Translation:Do you watch movies?
The answer provided here (above) is "Do you watch movies". Plural. Yet, the answer in the exercise is singular. Which is it?
I answered "Will you see the movie" and was marked wrong. The correction said I had to use the word "watch" instead of "see". I think either should be acceptable, given we have no context to go by.
I typed "will you watch the movie" and was marked wrong. The correction said I must use "a movie" instead of "the movie".
Come on, really??? Sometimes I feel as if I'm trying to learn Duolingo rather than trying to learn Japanese.
I feel your frustration. However, there is one thing I want to point out. In a later comment, butsuri says that は is a topic marker, so this sentence is more like saying "As for movies, do you watch them?" The idea here is to get a feel for what a sentence means and how it would be said by a native English speaker instead of going for a direct translation. I wouldn't say "Do you watch a movie?" because that sentence sounds like you only watch one movie and possibly over and over again.
To a native english speaker, "Are you doing X?" and "Will you do X?" are equivalent in the context of discussing future plans. Example:
A: I'm hanging out with C later. or A: I will hang out with C later.
to which B replies: B: Nice, are you cooking dinner? or B: Nice, will you cook dinner?
In both cases, the two are equivalent, and in both cases, the -ing version sounds less awkward.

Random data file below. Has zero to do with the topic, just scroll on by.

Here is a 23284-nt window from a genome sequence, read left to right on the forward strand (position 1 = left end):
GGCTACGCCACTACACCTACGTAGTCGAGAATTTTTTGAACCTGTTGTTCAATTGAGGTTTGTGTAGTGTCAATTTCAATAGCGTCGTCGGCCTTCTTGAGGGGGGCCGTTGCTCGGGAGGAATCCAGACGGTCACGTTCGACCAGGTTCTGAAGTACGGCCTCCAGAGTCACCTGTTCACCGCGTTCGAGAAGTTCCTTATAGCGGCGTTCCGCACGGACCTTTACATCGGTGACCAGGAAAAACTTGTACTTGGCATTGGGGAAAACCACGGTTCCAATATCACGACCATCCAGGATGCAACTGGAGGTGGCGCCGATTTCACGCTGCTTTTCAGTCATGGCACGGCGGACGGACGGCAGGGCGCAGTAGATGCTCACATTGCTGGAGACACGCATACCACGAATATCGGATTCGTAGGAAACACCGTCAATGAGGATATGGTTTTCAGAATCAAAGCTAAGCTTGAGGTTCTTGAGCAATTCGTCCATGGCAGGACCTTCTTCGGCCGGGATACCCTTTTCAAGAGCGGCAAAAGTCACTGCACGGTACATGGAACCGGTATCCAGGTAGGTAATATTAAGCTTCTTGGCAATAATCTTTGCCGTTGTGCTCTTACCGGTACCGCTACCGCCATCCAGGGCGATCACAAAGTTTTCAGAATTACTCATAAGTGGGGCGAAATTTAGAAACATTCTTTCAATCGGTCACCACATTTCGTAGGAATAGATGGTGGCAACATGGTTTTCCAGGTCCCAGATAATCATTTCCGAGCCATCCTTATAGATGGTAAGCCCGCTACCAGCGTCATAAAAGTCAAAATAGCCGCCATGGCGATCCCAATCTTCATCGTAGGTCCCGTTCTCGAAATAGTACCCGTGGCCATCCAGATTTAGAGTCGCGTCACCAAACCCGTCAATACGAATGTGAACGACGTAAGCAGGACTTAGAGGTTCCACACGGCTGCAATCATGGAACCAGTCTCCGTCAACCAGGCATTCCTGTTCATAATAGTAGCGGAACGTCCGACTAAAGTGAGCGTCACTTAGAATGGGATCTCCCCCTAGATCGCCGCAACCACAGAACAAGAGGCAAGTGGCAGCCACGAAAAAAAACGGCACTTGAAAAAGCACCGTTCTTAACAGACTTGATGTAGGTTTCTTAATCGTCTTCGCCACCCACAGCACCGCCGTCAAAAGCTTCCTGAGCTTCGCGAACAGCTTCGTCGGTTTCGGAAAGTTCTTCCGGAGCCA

That these two are not viewed as equivalent when translating in the direction of JP->EN is a common fault in this course. Obviously when translating to Japanese, the answers should be phrased with this sort of future vs progressive consideration in mind, as a native Japanese speaker would understand it. But when translating specifically to English, we should allow people to give answers that sound more natural to native English speakers.
But "do you watch movies?" is a question about a habitual action in idiomatic English, that is a native speaker would only use that to mean "do you watch movies as a matter of habit?". As I understand it the "~ています" form should also be used in Japanese for habitual actions.
The answer to this question actually sorts out the difficulties that people are having with the specifics of this sentence. It's literally "Movies: do you watch?" Or in less Samuel-L-Jackson-esque English, "On the topic of movies, do you watch them?" The use of the は particle sets out a topic, rather than an object, so we know we're talking about movies in general, and not a specific movie or movies. And the person doing the watching is implied by the context. As usual, if it's a question, the actor is the other person, and if it's a statement, the actor is yourself.